Digital transformation is impacting the construction industry in a number of different ways. For instance, technology is helping preserve historical properties into a digital experience.
A culture shift has been happening for more than 30 years—one that has driven more young adults to college and away from the trades. This has led to a significant shortage of workers in the construction industry.
The situation last week in Lynchburg, Va., was one no one wanted to read or write about, let alone live through, but it seems Mother Nature has little regard for human comfort and, at times, even human life. Heavy rainfall in Lynchburg put infrastructure back on everyone’s minds, as the potential collapse of the College Lake Dam weighed heavy on the minds of Virginians and Americans everywhere for several days.
Drones, wearables, and bricklaying robots: These are just a few of the new, cutting-edge technologies that are being touted for the construction jobsite. Today, analysts are pointing to pretty significant growth in all of these areas.
Buildings are getting smarter. Today, materials have embedded technology that enable them to make decisions about how the building should operate more efficiently. Additionally, IoT (Internet of Things) platform allows a building manager to make decisions related to a building’s performance based on realtime data and insights. All of this is coming together to help create smarter buildings.
As the market begins to pick up momentum, technology providers serving the residential construction market are creating new partnerships, acquiring other companies, and even receiving growth equity investments.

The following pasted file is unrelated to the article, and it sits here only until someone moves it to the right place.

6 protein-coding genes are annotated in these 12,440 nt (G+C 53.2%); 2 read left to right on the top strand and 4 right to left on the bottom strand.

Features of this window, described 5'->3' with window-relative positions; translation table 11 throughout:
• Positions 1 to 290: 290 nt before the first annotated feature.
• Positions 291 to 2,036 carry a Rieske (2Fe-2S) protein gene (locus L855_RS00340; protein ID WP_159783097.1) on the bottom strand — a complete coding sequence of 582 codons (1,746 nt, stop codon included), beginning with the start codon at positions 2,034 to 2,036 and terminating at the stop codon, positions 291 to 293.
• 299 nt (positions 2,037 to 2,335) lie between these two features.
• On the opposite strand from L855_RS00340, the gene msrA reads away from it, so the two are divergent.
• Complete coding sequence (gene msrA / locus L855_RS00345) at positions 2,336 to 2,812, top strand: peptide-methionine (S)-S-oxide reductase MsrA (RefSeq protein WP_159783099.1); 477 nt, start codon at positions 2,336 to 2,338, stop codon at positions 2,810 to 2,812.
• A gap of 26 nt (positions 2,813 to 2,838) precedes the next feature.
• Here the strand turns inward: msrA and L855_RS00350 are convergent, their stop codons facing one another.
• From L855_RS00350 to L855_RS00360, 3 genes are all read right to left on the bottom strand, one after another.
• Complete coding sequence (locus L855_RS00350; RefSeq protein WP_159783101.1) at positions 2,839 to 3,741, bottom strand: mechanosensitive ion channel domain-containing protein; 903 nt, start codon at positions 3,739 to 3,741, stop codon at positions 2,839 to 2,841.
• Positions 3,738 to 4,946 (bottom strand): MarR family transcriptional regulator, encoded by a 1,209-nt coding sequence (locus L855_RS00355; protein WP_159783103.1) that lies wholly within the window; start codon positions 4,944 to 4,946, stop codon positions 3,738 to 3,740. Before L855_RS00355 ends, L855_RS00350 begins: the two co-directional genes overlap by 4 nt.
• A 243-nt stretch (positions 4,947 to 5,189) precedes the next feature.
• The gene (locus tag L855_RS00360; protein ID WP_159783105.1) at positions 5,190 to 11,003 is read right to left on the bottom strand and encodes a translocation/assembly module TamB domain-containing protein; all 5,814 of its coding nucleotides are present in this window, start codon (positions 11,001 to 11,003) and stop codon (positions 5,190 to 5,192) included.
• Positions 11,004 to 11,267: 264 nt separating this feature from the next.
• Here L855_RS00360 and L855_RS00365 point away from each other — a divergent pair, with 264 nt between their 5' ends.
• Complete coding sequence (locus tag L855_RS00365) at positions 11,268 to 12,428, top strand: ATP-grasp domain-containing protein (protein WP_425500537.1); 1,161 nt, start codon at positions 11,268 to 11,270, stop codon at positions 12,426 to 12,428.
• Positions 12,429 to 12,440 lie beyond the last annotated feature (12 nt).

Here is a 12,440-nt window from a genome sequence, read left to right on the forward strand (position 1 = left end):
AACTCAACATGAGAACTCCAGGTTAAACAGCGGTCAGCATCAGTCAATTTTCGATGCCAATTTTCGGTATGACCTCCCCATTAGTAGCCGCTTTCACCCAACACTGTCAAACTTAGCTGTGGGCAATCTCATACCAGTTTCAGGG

From hurricanes in the South to fires in the West, natural disasters have been wreaking havoc on this country, and much needs to be rebuilt. In many cases, rebuilding stronger, safer homes and buildings starts with the codes themselves.
March 8 is Intl. Women’s Day, which is a call-to-action to progress gender parity. The 2018 campaign theme is to press for progress. This is because the World Economic Forum 2017 Global Gender Gap Report finds that gender parity is more than 200 years away. Thus, there is a strong global movement.
Technology is becoming more common among the trades, as a way to help train and educate workers on the job. The rollout of new technologies in the trades also enables greater productivity and efficiencies, amid a skilled labor shortage.
Super Bowl Sunday is coming up, and most discussion is centering around the teams. However, the stadium is also providing it has “game” to “score” as a zero waste facility.